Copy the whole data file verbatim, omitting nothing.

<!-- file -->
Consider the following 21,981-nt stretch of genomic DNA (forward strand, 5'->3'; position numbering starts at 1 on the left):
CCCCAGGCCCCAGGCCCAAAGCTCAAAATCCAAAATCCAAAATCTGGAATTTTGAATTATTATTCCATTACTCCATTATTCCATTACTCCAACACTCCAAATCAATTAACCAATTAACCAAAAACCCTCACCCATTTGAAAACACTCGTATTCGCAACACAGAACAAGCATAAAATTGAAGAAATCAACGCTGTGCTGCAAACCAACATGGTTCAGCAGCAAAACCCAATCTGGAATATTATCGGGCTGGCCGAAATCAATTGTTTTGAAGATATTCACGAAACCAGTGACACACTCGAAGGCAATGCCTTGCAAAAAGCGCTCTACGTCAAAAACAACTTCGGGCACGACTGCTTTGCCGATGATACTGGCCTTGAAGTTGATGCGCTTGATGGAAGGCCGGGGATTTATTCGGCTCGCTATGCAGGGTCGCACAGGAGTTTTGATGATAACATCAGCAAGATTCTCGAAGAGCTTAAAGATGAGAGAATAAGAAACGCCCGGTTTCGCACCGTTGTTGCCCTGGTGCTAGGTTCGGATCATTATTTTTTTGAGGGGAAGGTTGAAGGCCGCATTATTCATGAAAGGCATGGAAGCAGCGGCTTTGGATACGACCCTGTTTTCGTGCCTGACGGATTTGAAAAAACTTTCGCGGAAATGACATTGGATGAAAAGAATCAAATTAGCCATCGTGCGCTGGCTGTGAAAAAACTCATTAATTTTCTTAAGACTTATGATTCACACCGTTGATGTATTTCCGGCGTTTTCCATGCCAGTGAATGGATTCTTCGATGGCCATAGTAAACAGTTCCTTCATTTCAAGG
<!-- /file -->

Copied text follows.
Consider the following 21,981-nt stretch of genomic DNA (forward strand, 5'->3'; position numbering starts at 1 on the left):
CCCCAGGCCCCAGGCCCAAAGCTCAAAATCCAAAATCCAAAATCTGGAATTTTGAATTATTATTCCATTACTCCATTATTCCATTACTCCAACACTCCAAATCAATTAACCAATTAACCAAAAACCCTCACCCATTTGAAAACACTCGTATTCGCAACACAGAACAAGCATAAAATTGAAGAAATCAACGCTGTGCTGCAAACCAACATGGTTCAGCAGCAAAACCCAATCTGGAATATTATCGGGCTGGCCGAAATCAATTGTTTTGAAGATATTCACGAAACCAGTGACACACTCGAAGGCAATGCCTTGCAAAAAGCGCTCTACGTCAAAAACAACTTCGGGCACGACTGCTTTGCCGATGATACTGGCCTTGAAGTTGATGCGCTTGATGGAAGGCCGGGGATTTATTCGGCTCGCTATGCAGGGTCGCACAGGAGTTTTGATGATAACATCAGCAAGATTCTCGAAGAGCTTAAAGATGAGAGAATAAGAAACGCCCGGTTTCGCACCGTTGTTGCCCTGGTGCTAGGTTCGGATCATTATTTTTTTGAGGGGAAGGTTGAAGGCCGCATTATTCATGAAAGGCATGGAAGCAGCGGCTTTGGATACGACCCTGTTTTCGTGCCTGACGGATTTGAAAAAACTTTCGCGGAAATGACATTGGATGAAAAGAATCAAATTAGCCATCGTGCGCTGGCTGTGAAAAAACTCATTAATTTTCTTAAGACTTATGATTCACACCGTTGATGTATTTCCGGCGTTTTCCATGCCAGTGAATGGATTCTTCGATGGCCATAGTAAACAGTTCCTTCATTTCAAGG